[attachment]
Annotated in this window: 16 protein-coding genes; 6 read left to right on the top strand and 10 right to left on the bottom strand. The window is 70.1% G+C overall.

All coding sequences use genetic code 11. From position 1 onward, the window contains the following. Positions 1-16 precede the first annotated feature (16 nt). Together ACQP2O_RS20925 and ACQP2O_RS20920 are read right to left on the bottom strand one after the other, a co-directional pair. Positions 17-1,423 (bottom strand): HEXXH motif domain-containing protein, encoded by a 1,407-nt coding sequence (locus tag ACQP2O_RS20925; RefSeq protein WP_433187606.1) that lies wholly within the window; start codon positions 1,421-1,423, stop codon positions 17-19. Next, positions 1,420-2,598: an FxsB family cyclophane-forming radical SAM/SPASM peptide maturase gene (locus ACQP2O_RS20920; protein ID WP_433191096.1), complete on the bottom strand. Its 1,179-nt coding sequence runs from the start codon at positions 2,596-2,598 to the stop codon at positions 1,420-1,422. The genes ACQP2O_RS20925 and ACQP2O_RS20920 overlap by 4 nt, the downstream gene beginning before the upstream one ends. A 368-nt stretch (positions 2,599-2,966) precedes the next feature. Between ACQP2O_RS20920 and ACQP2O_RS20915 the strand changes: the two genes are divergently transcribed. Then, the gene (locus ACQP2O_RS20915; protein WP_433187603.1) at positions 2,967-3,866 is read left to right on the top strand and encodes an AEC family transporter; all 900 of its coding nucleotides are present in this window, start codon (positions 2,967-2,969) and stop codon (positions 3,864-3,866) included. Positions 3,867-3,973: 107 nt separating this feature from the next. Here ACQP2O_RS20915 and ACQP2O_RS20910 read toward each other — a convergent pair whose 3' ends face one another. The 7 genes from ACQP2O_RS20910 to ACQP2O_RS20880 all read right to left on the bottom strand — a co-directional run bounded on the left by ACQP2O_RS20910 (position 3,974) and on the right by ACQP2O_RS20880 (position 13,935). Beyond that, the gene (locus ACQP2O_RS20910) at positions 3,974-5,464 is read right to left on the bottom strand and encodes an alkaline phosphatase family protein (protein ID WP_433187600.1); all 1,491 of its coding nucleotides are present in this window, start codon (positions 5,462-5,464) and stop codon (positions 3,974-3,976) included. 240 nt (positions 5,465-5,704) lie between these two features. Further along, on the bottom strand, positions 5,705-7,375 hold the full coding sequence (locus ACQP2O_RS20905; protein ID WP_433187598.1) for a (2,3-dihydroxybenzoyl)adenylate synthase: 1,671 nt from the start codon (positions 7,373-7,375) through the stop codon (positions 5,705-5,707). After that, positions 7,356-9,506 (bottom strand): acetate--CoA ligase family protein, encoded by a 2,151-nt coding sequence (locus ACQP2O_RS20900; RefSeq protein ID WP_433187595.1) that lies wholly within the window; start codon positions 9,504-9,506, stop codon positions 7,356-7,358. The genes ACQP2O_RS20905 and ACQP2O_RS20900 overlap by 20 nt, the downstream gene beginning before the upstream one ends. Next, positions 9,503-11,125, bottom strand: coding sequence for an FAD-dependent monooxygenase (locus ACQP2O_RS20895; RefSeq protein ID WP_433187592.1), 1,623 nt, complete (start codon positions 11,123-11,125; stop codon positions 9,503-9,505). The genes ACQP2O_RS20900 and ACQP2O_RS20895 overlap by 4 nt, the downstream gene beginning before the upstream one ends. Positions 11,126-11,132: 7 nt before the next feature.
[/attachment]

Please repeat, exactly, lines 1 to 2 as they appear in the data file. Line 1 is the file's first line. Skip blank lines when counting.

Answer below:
Annotated in this window: 16 protein-coding genes; 6 read left to right on the top strand and 10 right to left on the bottom strand. The window is 70.1% G+C overall.

All coding sequences use genetic code 11. From position 1 onward, the window contains the following. Positions 1-16 precede the first annotated feature (16 nt). Together ACQP2O_RS20925 and ACQP2O_RS20920 are read right to left on the bottom strand one after the other, a co-directional pair. Positions 17-1,423 (bottom strand): HEXXH motif domain-containing protein, encoded by a 1,407-nt coding sequence (locus tag ACQP2O_RS20925; RefSeq protein WP_433187606.1) that lies wholly within the window; start codon positions 1,421-1,423, stop codon positions 17-19. Next, positions 1,420-2,598: an FxsB family cyclophane-forming radical SAM/SPASM peptide maturase gene (locus ACQP2O_RS20920; protein ID WP_433191096.1), complete on the bottom strand. Its 1,179-nt coding sequence runs from the start codon at positions 2,596-2,598 to the stop codon at positions 1,420-1,422. The genes ACQP2O_RS20925 and ACQP2O_RS20920 overlap by 4 nt, the downstream gene beginning before the upstream one ends. A 368-nt stretch (positions 2,599-2,966) precedes the next feature. Between ACQP2O_RS20920 and ACQP2O_RS20915 the strand changes: the two genes are divergently transcribed. Then, the gene (locus ACQP2O_RS20915; protein WP_433187603.1) at positions 2,967-3,866 is read left to right on the top strand and encodes an AEC family transporter; all 900 of its coding nucleotides are present in this window, start codon (positions 2,967-2,969) and stop codon (positions 3,864-3,866) included. Positions 3,867-3,973: 107 nt separating this feature from the next. Here ACQP2O_RS20915 and ACQP2O_RS20910 read toward each other — a convergent pair whose 3' ends face one another. The 7 genes from ACQP2O_RS20910 to ACQP2O_RS20880 all read right to left on the bottom strand — a co-directional run bounded on the left by ACQP2O_RS20910 (position 3,974) and on the right by ACQP2O_RS20880 (position 13,935). Beyond that, the gene (locus ACQP2O_RS20910) at positions 3,974-5,464 is read right to left on the bottom strand and encodes an alkaline phosphatase family protein (protein ID WP_433187600.1); all 1,491 of its coding nucleotides are present in this window, start codon (positions 5,462-5,464) and stop codon (positions 3,974-3,976) included. 240 nt (positions 5,465-5,704) lie between these two features. Further along, on the bottom strand, positions 5,705-7,375 hold the full coding sequence (locus ACQP2O_RS20905; protein ID WP_433187598.1) for a (2,3-dihydroxybenzoyl)adenylate synthase: 1,671 nt from the start codon (positions 7,373-7,375) through the stop codon (positions 5,705-5,707). After that, positions 7,356-9,506 (bottom strand): acetate--CoA ligase family protein, encoded by a 2,151-nt coding sequence (locus ACQP2O_RS20900; RefSeq protein ID WP_433187595.1) that lies wholly within the window; start codon positions 9,504-9,506, stop codon positions 7,356-7,358. The genes ACQP2O_RS20905 and ACQP2O_RS20900 overlap by 20 nt, the downstream gene beginning before the upstream one ends. Next, positions 9,503-11,125, bottom strand: coding sequence for an FAD-dependent monooxygenase (locus ACQP2O_RS20895; RefSeq protein ID WP_433187592.1), 1,623 nt, complete (start codon positions 11,123-11,125; stop codon positions 9,503-9,505). The genes ACQP2O_RS20900 and ACQP2O_RS20895 overlap by 4 nt, the downstream gene beginning before the upstream one ends. Positions 11,126-11,132: 7 nt before the next feature.